A puzzle from the 1998 Moscow Mathematical Olympiad, via Peter Winkler’s excellent Mathematical Puzzles, 2021:
An anthropologist is surrounded by a circle of natives. Each native either always lies or always tells the truth. The anthropologist asks each native whether the native to his right is a liar or a truth teller. From their answers, she’s able to deduce the fraction of the circle who are liars. What is the fraction?
A problem from the Leningrad Mathematical Olympiad: You have a set of 101 coins, and you know that it contains one counterfeit coin X. The 100 genuine coins all have the same weight, which is different from that of X. Using only two weighings in an equal-arm balance, how can you determine whether X is heavier or lighter than the genuine coins?
In Lloyd C. Douglas’ 1929 novel Magnificent Obsession, a doctor dies of a heart attack, leaving behind a journal written in cipher. The first page is shown here. Can you read it?
A puzzle from the excellent Riddler feature at FiveThirtyEight, via Oliver Roeder’s 2018 collection The Riddler:
Your eccentric friend Nigel flies from Heathrow to an airport somewhere in the 48 contiguous states, then hires a car and drives around the country, touching the Atlantic and Pacific Oceans and the Gulf of Mexico, then returns to the airport at which he started and flies home. If he crossed the Ohio River once, the Missouri River twice, the Mississippi River three times, and the Continental Divide four times, then there’s one state that we can say for certain that he visited on his trip. What is it?
A puzzle from James F. Fixx’s More Games for the Superintelligent, 1976:
A man who likes trains walks occasionally to a nearby railroad track and waits for one to go by. Afterward he notes whether he saw a passenger train or a freight. After several years his notes show that 90 percent of the trains he’s seen have been passenger trains. One day he meets an official of the railroad and is surprised to learn that the passenger and freight trains on this line are precisely equal in number. If the man timed his trips to the track at random, why did he see such a disproportionate number of passenger trains?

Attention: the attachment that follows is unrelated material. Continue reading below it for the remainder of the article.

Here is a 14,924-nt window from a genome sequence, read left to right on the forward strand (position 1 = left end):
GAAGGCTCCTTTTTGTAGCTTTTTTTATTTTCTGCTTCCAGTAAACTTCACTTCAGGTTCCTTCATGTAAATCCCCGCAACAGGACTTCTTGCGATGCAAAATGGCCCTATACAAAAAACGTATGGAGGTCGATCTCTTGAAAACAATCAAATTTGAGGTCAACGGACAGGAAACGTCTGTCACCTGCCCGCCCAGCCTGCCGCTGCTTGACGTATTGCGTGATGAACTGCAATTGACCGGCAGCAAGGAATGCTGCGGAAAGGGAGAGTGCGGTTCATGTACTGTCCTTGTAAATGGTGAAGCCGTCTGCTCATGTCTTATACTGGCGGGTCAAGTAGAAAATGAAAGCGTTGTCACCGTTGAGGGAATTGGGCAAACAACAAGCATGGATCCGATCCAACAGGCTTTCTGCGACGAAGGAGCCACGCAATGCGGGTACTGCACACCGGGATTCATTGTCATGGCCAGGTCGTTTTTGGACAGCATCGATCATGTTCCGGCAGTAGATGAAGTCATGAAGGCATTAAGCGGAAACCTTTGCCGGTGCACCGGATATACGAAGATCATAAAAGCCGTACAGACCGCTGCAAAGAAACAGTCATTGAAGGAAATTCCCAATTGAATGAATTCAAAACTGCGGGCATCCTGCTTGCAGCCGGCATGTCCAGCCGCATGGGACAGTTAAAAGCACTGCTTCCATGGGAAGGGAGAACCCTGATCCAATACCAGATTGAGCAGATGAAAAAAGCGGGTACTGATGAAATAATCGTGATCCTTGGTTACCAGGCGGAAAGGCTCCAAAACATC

By George E. Carpenter. White to mate in two moves.
What does this mean?
PMVEB DWXZA XKKHQ RNFMJ VATAD YRJON FGRKD TSVWF TCRWC RLKRW ZCNBC FCONW FNOEZ QLEJB HUVLY OPFIN ZMHWC RZULG BGXLA GLZCZ GWXAH RITNW ZCQYR KFWVL CYGZE NQRNI JFEPS RWCZV TIZAQ LVEYI QVZMO RWQHL CBWZL HBPEF PROVE ZFWGZ RWLJG RANKZ ECVAW TRLBW URVSP KXWFR DOHAR RSRJJ NFJRT AXIJU RCRCP EVPGR ORAXA EFIQV QNIRV CNMTE LKHDC RXISG RGNLE RAFXO VBOBU CUXGT UEVBR ZSZSO RZIHE FVWCN OBPED ZGRAN IFIZD MFZEZ OVCJS DPRJH HVCRG IPCIF WHUKB NHKTV IVONS TNADX UNQDY PERRB PNSOR ZCLRE MLZKR YZNMN PJMQB RMJZL IKEFV CDRRN RHENC TKAXZ ESKDR GZCXD SQFGD CXSTE ZCZNI GFHGN ESUNR LYKDA AVAVX QYVEQ FMWET ZODJY RMLZJ QOBQ-
No one knows. Cryptologist Louis Kruh discovered it in the New York Public Library’s rare book room in 1993 among some old material from the U.S. Army Signal School. In 1915 first lieutenant Joseph O. Mauborgne had created what he believed was a more secure cipher than the ones currently in use, and had offered this challenge to see if his colleagues could break it. Kruh found no solution in the archive, and he published it in both The Cryptogram and Cryptologia, inviting their readers to try their hands at it. As far as I know, none succeeded.
Mauborgne described it as a “a simple, single-letter substitution cipher adapted to military use.” He invited the director of the Army Signal School to place it on a bulletin board and allow the officers there to work on it for three months and then to post the solution “to show why the standard method of attacking a substitution cipher fails in this case.” “If any attack upon this cipher is successful, I shall be glad to hear of it,” he wrote.
Kruh, who died in 2010, noted that “it was probably solved or otherwise deemed unsuitable for use because there is no knowledge of a new cipher being adopted by the Army around that time.” If a solution was found, I don’t believe anyone alive today knows what it is.
(Louis Kruh, “A 77-Year-Old Challenge Cipher,” Cryptologia 17:2 [April 1993], 172-174.)